Mercedes trackside engineering director Andrew Shovlin has expressed concern F1 could become "a worse sport" if it does not quickly resolve the thorny problem of tyre blankets.
The devices are due to be banned from 2024 as part of F1's sustainability push but issues were raised in Austin and Mexico City where Pirelli conducted its tyre tests.
The drivers complained bitterly after the session in Austin, in particular, that a lack of heat in the tyres after they were run at 50 degrees from the outset resulted in sliding and the suggestion there would be many crashes if such a route continued.
In Mexico City, after the tyres were heated to 70 degrees, there was an improvement
although there was still considerable sliding.
Assessing whether a tyre blanket ban is achievable by 2024, Shovlin said: "I think the challenge of taking a car that's this fast, this powerful, that has this much downforce and making a blanketless tyre is incredibly difficult.
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"It's very easy to look at the Formula 2 series and say, ‘Well, they do it’ but the energies involved are enormously higher. We're around 20 seconds [per lap] quicker at some circuits.
"That challenge for Pirelli is very, very difficult. It requires a lot of steps of technical development.
"The sport has to be very careful that the legislation on blankets does not get ahead of the rate at which we can develop the tyres."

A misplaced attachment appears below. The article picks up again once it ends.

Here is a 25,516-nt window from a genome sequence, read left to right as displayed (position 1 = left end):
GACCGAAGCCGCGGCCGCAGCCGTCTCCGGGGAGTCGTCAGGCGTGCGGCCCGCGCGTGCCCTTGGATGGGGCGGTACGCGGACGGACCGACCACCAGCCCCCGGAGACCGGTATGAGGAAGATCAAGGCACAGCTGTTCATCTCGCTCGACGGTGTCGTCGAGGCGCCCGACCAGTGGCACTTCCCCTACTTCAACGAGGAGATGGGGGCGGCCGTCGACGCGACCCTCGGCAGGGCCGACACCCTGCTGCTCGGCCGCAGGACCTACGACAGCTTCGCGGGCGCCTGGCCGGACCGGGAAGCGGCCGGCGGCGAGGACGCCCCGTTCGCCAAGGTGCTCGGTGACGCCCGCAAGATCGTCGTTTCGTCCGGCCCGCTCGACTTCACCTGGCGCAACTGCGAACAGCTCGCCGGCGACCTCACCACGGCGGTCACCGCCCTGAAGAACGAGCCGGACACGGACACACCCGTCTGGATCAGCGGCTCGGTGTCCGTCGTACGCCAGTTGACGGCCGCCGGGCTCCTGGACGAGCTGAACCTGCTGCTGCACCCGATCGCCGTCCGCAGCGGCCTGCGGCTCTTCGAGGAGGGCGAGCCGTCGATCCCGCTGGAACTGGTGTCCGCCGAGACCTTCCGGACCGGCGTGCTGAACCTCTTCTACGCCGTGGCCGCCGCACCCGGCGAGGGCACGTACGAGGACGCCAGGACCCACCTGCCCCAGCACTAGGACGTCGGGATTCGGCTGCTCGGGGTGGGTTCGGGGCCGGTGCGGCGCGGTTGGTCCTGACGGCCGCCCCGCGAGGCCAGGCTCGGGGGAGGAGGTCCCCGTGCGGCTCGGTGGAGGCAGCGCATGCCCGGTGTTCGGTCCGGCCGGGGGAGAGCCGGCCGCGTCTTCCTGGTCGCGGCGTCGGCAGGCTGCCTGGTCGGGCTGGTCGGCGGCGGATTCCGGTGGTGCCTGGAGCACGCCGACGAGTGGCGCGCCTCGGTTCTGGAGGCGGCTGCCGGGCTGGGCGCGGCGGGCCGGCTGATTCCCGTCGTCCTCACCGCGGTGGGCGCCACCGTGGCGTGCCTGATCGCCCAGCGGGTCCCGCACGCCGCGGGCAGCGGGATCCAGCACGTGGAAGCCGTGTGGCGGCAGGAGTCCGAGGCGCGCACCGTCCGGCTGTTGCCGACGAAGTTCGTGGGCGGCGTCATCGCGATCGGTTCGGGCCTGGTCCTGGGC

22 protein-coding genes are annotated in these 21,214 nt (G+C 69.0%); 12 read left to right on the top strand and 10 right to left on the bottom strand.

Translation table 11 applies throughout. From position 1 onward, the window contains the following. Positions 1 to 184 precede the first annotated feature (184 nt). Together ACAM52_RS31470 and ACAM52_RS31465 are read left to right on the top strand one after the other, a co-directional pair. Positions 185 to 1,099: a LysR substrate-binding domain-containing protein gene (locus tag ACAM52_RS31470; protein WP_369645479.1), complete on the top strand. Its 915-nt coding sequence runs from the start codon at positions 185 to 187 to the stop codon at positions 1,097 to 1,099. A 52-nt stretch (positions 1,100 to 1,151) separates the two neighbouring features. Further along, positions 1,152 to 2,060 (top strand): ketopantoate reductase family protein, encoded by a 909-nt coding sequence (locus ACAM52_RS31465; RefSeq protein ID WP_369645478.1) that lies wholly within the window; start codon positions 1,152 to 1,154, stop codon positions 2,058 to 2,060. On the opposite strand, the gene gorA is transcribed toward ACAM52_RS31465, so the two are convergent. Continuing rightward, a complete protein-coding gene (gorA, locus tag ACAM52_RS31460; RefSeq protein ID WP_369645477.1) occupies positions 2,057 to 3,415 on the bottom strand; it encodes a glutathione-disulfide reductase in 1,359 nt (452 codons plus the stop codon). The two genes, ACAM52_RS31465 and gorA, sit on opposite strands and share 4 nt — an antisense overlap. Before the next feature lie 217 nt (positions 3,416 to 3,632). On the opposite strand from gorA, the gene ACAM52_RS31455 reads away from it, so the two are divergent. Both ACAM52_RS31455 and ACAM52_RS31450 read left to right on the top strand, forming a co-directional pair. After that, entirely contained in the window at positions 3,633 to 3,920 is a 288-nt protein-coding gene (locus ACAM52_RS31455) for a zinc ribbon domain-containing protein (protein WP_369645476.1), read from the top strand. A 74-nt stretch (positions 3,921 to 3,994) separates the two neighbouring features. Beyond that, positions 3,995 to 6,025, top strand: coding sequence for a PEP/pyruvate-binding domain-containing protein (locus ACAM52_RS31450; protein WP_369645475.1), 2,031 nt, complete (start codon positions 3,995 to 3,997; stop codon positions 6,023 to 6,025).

F1 has to balance its needs - Mercedes
Explaining the rate of development in F1 is arguably too quick for Pirelli, Shovlin added: "Their problem is not a static one.
"These cars have more downforce in a straight line than the cars we used to have. The high-speed loads are very, very high and the teams are constantly working to add performance. For Pirelli to keep up with that constant development is difficult.
"So you would say ‘Yes, of course, you can make a blanketless tyre’, Pirelli probably could give us one straightaway.
"But that tyre would not lead to good racing, it would not allow the drivers to push as hard, you would end up with very high tyre pressures and a significant loss of grip.
"It's a case of balancing the needs of the sport, along with environmental concerns that are all being addressed.
"But the big concern is making sure we don't end up with a worse sport because we've led it with the legislation on what we want to achieve."